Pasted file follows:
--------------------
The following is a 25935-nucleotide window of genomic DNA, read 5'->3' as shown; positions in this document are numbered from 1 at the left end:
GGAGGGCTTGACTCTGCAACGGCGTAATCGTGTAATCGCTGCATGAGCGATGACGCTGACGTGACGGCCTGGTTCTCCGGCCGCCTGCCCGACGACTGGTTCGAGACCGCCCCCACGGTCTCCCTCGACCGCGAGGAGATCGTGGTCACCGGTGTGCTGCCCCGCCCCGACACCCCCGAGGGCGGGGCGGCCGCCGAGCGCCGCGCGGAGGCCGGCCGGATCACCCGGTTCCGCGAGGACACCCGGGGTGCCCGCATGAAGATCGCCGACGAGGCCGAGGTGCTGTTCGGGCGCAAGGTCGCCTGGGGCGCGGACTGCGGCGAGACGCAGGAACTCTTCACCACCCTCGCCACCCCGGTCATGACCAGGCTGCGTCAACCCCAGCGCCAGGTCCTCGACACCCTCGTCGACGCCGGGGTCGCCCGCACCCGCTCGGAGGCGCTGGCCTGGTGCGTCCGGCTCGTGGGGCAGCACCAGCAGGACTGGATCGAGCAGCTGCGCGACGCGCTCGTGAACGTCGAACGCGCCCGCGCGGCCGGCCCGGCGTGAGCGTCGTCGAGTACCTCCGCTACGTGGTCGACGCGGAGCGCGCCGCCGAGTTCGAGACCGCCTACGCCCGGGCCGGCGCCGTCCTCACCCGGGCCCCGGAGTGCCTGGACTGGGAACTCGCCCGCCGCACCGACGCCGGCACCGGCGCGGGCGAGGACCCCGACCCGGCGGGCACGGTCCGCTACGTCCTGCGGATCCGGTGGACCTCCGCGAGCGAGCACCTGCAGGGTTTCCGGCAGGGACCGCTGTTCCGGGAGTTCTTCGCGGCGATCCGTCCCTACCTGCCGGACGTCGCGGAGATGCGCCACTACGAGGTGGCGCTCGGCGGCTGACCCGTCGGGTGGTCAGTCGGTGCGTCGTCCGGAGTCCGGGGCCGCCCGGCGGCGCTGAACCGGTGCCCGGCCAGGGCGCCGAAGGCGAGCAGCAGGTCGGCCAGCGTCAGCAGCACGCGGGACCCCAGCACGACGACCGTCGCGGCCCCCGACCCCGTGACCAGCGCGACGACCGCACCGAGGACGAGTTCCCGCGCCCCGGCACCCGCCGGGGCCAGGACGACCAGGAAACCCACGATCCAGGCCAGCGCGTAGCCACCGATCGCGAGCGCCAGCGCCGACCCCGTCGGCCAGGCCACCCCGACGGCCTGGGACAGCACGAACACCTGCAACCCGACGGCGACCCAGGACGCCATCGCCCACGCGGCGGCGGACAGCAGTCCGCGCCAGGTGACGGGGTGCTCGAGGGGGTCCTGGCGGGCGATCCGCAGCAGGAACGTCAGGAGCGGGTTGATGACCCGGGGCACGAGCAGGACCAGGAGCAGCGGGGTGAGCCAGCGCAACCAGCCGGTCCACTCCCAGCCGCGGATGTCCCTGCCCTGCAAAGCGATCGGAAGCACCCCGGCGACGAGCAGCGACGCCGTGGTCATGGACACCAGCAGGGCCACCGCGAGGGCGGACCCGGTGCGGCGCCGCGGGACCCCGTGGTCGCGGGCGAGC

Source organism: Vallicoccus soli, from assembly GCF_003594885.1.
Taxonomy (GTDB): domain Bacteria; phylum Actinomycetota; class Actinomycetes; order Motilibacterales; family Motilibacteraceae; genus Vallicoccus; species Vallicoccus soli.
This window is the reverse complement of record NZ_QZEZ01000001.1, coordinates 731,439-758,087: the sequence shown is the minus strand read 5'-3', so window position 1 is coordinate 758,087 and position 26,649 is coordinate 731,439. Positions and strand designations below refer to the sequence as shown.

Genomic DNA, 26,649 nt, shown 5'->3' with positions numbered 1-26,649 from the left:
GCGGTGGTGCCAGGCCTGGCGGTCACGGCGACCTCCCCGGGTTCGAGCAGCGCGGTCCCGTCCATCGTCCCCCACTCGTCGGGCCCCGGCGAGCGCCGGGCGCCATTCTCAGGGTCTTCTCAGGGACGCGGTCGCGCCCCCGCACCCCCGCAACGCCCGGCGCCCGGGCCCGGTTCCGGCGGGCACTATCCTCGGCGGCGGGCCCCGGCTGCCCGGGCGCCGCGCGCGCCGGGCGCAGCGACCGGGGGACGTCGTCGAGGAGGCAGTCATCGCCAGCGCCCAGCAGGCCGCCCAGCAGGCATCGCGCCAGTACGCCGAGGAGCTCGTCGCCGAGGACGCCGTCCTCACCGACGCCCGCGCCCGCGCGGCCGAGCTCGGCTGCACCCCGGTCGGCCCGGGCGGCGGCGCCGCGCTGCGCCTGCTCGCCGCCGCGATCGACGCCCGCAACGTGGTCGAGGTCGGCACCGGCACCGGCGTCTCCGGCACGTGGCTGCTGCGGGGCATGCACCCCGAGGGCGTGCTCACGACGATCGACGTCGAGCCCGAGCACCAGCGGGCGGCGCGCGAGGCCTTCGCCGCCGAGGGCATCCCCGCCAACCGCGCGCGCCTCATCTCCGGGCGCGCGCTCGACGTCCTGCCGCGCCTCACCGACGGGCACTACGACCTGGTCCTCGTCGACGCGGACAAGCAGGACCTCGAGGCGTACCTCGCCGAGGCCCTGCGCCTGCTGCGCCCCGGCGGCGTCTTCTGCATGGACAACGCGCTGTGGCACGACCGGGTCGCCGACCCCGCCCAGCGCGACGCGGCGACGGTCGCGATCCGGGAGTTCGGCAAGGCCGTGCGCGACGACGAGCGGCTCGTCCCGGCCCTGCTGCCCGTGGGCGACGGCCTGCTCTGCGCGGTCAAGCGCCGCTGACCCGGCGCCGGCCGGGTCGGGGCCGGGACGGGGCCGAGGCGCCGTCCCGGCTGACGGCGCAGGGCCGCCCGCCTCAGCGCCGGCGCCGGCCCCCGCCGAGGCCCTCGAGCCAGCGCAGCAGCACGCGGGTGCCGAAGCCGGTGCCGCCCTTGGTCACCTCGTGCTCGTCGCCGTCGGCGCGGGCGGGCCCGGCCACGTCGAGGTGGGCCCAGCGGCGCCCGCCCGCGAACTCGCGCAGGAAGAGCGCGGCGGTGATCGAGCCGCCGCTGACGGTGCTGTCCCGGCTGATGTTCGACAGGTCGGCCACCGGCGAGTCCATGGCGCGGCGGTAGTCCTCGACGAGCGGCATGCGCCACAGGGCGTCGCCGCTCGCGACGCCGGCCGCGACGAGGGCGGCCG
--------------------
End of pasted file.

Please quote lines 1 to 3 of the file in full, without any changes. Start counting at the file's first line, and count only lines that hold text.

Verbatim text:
The following is a 25935-nucleotide window of genomic DNA, read 5'->3' as shown; positions in this document are numbered from 1 at the left end:
GGAGGGCTTGACTCTGCAACGGCGTAATCGTGTAATCGCTGCATGAGCGATGACGCTGACGTGACGGCCTGGTTCTCCGGCCGCCTGCCCGACGACTGGTTCGAGACCGCCCCCACGGTCTCCCTCGACCGCGAGGAGATCGTGGTCACCGGTGTGCTGCCCCGCCCCGACACCCCCGAGGGCGGGGCGGCCGCCGAGCGCCGCGCGGAGGCCGGCCGGATCACCCGGTTCCGCGAGGACACCCGGGGTGCCCGCATGAAGATCGCCGACGAGGCCGAGGTGCTGTTCGGGCGCAAGGTCGCCTGGGGCGCGGACTGCGGCGAGACGCAGGAACTCTTCACCACCCTCGCCACCCCGGTCATGACCAGGCTGCGTCAACCCCAGCGCCAGGTCCTCGACACCCTCGTCGACGCCGGGGTCGCCCGCACCCGCTCGGAGGCGCTGGCCTGGTGCGTCCGGCTCGTGGGGCAGCACCAGCAGGACTGGATCGAGCAGCTGCGCGACGCGCTCGTGAACGTCGAACGCGCCCGCGCGGCCGGCCCGGCGTGAGCGTCGTCGAGTACCTCCGCTACGTGGTCGACGCGGAGCGCGCCGCCGAGTTCGAGACCGCCTACGCCCGGGCCGGCGCCGTCCTCACCCGGGCCCCGGAGTGCCTGGACTGGGAACTCGCCCGCCGCACCGACGCCGGCACCGGCGCGGGCGAGGACCCCGACCCGGCGGGCACGGTCCGCTACGTCCTGCGGATCCGGTGGACCTCCGCGAGCGAGCACCTGCAGGGTTTCCGGCAGGGACCGCTGTTCCGGGAGTTCTTCGCGGCGATCCGTCCCTACCTGCCGGACGTCGCGGAGATGCGCCACTACGAGGTGGCGCTCGGCGGCTGACCCGTCGGGTGGTCAGTCGGTGCGTCGTCCGGAGTCCGGGGCCGCCCGGCGGCGCTGAACCGGTGCCCGGCCAGGGCGCCGAAGGCGAGCAGCAGGTCGGCCAGCGTCAGCAGCACGCGGGACCCCAGCACGACGACCGTCGCGGCCCCCGACCCCGTGACCAGCGCGACGACCGCACCGAGGACGAGTTCCCGCGCCCCGGCACCCGCCGGGGCCAGGACGACCAGGAAACCCACGATCCAGGCCAGCGCGTAGCCACCGATCGCGAGCGCCAGCGCCGACCCCGTCGGCCAGGCCACCCCGACGGCCTGGGACAGCACGAACACCTGCAACCCGACGGCGACCCAGGACGCCATCGCCCACGCGGCGGCGGACAGCAGTCCGCGCCAGGTGACGGGGTGCTCGAGGGGGTCCTGGCGGGCGATCCGCAGCAGGAACGTCAGGAGCGGGTTGATGACCCGGGGCACGAGCAGGACCAGGAGCAGCGGGGTGAGCCAGCGCAACCAGCCGGTCCACTCCCAGCCGCGGATGTCCCTGCCCTGCAAAGCGATCGGAAGCACCCCGGCGACGAGCAGCGACGCCGTGGTCATGGACACCAGCAGGGCCACCGCGAGGGCGGACCCGGTGCGGCGCCGCGGGACCCCGTGGTCGCGGGCGAGC

Source organism: Vallicoccus soli, from assembly GCF_003594885.1.